Garton and King

New Pages

a history

The Golden Hammer

Welcome to the Exeter Foundry Website

The Holladay family, who have been involved with the business of Garton & King from 1898 until 1990, have put together this History of the Company and hope you will find it of interest.

Garton & King, and its predecessors (which includes, amongst others, King & Munk and Garton & Jarvis) can trace their trading history back to 1661, that is well over three hundred years of business within Exeter, mostly in and around the High Street.

Since the Website was created in 2009 we have added much additional information. Chapters on 'The Dunbar' or to use its catchier title 'The Curious Incident of the Sunken Stoves' and then a Chapter on the almost unbeaten length of time the Company has been AGA Agents under the Title 'AGA, A Grand Affair'. We have also added the Guestbook and some interesting comments have been posted, some by past employees and if you have worked in the past for the Company, either under Alec in the Showroom or down at the Foundry when it was at Tan Lane you are sure to recognise some of the names mentioned in the Postings. Perhaps you will be suitably inspire to add your comments - but keep it clean, no Foundry Language please! or, if you would rather, contact me direct.If you have any Archive Material or memories I really would like to hear from you - see the 'About Me Page' for contact details.

We now have much more information on Stove Sales and an alphabetical list of who bought what and where they lived.

Don't forget, if you live fairly local to me (Chudleigh) and belong to a Club or Social Group I am equipped to give Illustrated Talks on G & K Ltd's History - all my Contact Details are on the About Me Page.

Overlooking the Obvious

Gates at ExminsterGarton and KingThose familiar with the former Main Road through Exminster will doubtless, as I have done, passed these gates as they head southwards through the village; they are to be found a few yards beyond the turning to Exminster Hill on the left hand side at 'Milestone Cottage' It just goes to show that some of the more prominent works of Garton & King still survive.

My thanks to David Solman, who has recently moved to Exeter and forwarded these images on to me, shame on me that I hadn't realised they were the product of the Company.

My research shows they once were the gateway to EXMINSTER HOUSE but I am unfortunately unable to date when they were erected but were presumably connected with The Palks and the Lords Haldon and a part of Exminster House's history I have reproduced below.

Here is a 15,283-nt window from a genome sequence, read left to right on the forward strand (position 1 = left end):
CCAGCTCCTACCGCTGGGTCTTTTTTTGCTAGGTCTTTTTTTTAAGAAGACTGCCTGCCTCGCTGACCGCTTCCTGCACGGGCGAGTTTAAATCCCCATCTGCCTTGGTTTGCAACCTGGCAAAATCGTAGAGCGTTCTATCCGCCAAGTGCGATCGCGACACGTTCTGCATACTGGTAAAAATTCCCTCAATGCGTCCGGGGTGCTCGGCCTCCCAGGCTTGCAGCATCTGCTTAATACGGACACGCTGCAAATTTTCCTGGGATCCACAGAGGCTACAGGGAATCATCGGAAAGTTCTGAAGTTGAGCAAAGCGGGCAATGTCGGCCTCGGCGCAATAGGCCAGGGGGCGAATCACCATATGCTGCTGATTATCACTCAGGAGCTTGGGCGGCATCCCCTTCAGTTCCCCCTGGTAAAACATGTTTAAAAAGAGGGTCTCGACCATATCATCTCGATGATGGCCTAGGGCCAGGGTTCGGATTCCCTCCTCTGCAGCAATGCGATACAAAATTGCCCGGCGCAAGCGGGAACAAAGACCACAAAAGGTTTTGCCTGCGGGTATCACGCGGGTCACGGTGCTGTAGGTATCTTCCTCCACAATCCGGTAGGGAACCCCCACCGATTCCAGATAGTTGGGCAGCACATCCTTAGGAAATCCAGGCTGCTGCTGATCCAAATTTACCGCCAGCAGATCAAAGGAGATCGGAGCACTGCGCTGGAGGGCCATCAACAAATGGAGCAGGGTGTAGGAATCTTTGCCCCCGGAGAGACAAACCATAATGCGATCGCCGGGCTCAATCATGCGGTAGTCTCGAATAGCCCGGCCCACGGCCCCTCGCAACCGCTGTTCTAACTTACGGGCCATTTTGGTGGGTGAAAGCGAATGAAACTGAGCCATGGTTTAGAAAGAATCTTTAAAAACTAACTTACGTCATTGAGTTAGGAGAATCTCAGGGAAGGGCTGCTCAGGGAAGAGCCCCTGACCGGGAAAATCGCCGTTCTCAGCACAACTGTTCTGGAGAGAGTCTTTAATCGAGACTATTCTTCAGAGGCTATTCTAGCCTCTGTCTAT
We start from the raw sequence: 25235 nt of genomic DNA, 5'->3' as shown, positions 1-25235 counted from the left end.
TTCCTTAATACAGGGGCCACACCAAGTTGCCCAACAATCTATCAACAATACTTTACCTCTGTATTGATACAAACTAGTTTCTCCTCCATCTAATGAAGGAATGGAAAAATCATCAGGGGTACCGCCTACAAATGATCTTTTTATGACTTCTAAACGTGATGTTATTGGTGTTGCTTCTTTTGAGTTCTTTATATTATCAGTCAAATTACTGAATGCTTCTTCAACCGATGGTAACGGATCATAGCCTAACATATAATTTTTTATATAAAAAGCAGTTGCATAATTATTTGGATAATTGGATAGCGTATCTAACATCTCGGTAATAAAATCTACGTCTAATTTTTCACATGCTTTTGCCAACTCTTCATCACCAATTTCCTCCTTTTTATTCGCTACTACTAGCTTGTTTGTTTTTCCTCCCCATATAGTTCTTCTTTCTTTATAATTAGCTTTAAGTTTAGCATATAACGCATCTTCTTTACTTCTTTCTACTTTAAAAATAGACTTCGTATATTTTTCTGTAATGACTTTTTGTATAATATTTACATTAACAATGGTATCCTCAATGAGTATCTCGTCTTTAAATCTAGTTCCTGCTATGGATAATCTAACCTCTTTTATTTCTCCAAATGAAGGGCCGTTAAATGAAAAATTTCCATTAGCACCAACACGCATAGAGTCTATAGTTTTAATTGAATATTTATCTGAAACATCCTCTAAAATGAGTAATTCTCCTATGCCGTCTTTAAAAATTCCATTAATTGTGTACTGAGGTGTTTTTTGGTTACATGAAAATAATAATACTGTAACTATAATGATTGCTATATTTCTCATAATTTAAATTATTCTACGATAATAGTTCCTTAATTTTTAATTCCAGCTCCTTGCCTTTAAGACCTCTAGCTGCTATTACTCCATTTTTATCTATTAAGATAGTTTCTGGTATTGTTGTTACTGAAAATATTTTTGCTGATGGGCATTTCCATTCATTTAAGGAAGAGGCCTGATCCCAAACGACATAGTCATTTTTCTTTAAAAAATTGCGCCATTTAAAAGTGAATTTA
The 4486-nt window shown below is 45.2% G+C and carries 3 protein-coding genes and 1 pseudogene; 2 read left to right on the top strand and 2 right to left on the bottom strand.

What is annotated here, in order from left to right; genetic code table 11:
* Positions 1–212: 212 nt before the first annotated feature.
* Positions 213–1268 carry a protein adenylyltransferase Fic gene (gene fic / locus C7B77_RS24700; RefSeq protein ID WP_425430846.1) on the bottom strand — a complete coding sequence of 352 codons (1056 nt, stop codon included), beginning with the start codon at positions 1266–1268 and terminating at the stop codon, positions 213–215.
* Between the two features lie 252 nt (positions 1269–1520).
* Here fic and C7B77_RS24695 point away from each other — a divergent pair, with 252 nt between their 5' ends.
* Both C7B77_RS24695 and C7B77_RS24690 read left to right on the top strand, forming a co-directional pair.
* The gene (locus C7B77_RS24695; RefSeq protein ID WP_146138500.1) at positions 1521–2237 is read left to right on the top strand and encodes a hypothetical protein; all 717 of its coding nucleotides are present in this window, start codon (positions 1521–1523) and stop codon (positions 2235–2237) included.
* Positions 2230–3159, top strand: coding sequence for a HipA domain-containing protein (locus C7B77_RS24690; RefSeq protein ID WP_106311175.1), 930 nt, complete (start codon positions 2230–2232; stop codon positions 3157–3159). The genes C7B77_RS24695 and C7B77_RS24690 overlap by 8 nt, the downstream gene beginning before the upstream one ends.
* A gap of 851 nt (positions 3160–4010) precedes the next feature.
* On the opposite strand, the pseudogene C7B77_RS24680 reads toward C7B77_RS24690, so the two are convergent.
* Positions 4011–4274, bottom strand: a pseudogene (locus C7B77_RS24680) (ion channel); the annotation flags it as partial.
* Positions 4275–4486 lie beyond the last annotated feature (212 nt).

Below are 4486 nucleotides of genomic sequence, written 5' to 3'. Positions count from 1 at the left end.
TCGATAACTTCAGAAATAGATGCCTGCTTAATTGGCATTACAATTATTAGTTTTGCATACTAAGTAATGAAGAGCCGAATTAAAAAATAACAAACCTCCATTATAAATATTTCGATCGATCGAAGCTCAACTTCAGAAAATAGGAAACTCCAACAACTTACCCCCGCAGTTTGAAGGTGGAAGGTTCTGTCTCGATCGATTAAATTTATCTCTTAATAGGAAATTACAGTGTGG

In 1887 there is evidence that this property was in the ownership of Sir Lawrence Palk (later Lord Haldon). The occupant at the time, a Mrs Eleanor Vernon, claimed that the property was given to her in 1866 by Lord Haldon who had seduced her when she was young and by whom she had given birth to a child in 1865. Lord Haldon had offered her a property in Torquay which did not meet with Eleanor's approval so he advised her to "Look at Exminster House, I think it will suit you.. I think of you morning noon and night!...."

In 1892, the property was described as being "an excellent residence, containing 7 bedrooms, 8 sitting rooms, 3 stall stable, coach house and harness room and a large productive walled garden".

On Tuesday 5th October 1897 the premises were set alight. A fire had been lit in the wash-house in the morning but the fire in the chimney soon ignited the thatch on the main building and as there was a strong wind the fire soon spread "assuming alarming dimensions." In spite of the brave attempts by the local Asylum Brigade and shortly after assisted by the City Fire Brigade the fire gutted the premises leaving nothing but the outer walls standing.

I can only presume that the premises were never rebuilt–the nearby properties are a 20th Century development but no-one lays claim to the gates They seem uncared for and do not appear on the adjacent properties' Land Registry Records. I may attempt to have them "Listed" in order to protect them for future generations.

With acknowledgement to the Totnes Weekly Times. The Gloucester Citizen, the Western Times and the Exeter & Plymouth Gazette.

If YOU happen to notice a product of the company that hasn't got a mention on this site let me know. 08.09.2016